Glaxosmithkline and Joe Gibbs Racing Join Forces in The "Racing ror Life" Health Screening Program at Bristol On-Site Mobile Health Unit Offers Free Screenings at Racetracks HUNTERSVILLE, N.C., Tuesday, March 23, 2004 -- GlaxoSmithKline ...
Glaxosmithkline and Joe Gibbs Racing Join Forces in The "Racing ror
Life" Health Screening Program at Bristol
On-Site Mobile Health Unit Offers Free Screenings at Racetracks
HUNTERSVILLE, N.C., Tuesday, March 23, 2004 -- GlaxoSmithKline (GSK), one of the world's leading research-based pharmaceutical companies, has joined forces with Joe Gibbs Racing (JGR), one of NASCAR's premier racing teams, to offer free health screenings at GSK's "Racing for Life" Mobile Health Exhibit. Officials at GSK and JGR announced that this mobile exhibit will appear at 23 races in 2004. The "Racing for Life" exhibit will be formally introduced with a green flag opening ceremony planned for Friday, March 26 at 10:00am at Bristol Motor Speedway immediately following the unveiling of the Wellbutrin XL (bupropion HCl extended-release tablets) race car. 2000 NASCAR NEXTEL Cup Champion Bobby Labonte, crew chief Michael McSwain, and team owner J.D. Gibbs will make a special appearance at this ceremony and will personally take advantage of the free health screenings offered within the exhibit.
The Wellbutrin XL car will be driven at its inaugural race by Bobby Labonte at the Food City 500 Race at Bristol Motor Speedway on Sunday, March 28. Depression is a common and under-treated medical condition that affects an estimated 13-14 million US adults yearly with a lifetime estimate of 33-35 million adults, and the Wellbutrin XL race car represents a GSK medicine indicated for the treatment of major depressive disorder in patients 18 years and older.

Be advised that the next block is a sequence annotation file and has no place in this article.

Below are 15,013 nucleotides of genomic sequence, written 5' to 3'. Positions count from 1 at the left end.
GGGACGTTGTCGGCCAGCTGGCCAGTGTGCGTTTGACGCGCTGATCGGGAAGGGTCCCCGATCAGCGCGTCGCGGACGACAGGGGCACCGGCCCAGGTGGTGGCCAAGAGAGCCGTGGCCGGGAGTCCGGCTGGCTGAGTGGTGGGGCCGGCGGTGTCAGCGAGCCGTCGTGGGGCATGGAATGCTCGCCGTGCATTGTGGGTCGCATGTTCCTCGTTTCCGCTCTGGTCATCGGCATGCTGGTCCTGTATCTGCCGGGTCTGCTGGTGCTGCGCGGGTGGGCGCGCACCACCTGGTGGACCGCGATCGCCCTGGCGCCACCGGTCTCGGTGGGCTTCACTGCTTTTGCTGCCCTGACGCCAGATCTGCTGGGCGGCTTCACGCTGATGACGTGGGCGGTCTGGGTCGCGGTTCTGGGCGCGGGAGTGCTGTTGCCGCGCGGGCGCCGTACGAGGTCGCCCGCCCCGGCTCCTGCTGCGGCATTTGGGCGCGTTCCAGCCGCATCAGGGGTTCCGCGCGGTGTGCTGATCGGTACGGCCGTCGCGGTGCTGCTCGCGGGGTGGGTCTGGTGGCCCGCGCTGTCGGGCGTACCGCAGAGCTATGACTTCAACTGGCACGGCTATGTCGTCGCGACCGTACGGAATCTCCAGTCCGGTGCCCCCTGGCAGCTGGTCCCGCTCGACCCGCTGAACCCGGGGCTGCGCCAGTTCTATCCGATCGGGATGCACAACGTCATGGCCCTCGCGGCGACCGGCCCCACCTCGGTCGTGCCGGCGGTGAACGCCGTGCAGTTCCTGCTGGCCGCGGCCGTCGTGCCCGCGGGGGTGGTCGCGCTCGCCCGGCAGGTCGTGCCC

The "Racing for Life" exhibit expands into a patient education and health-screening center, and provides screenings and information on such health topics as hypertension, type II diabetes, osteoporosis, asthma, men's health, smoking cessation, migraine, and depression. Physicians will be on hand at the exhibit to answer questions from individuals who visit the exhibit.
Joe Gibbs knows the importance of maintaining good health from personal experience. Since being diagnosed with diabetes, he has followed a treatment regime that includes diet and medicines prescribed by his doctor to keep his disease under control.
"No one can expect a race car to run, let alone win races, if we don't constantly keep it well-maintained," said Joe Gibbs, JGR owner and head coach of the Washington Redskins. "Why should we expect our bodies to keep working without the appropriate maintenance? You should know the health risks you face, talk to your doctor, make the necessary adjustments to your lifestyle, and take medicines as prescribed by your doctor to take care of yourself. GlaxoSmithKline is offering a tremendous opportunity to fans at many of our races with this Mobile Health Exhibit. I encourage everyone to stop by and learn how you can better manage your health."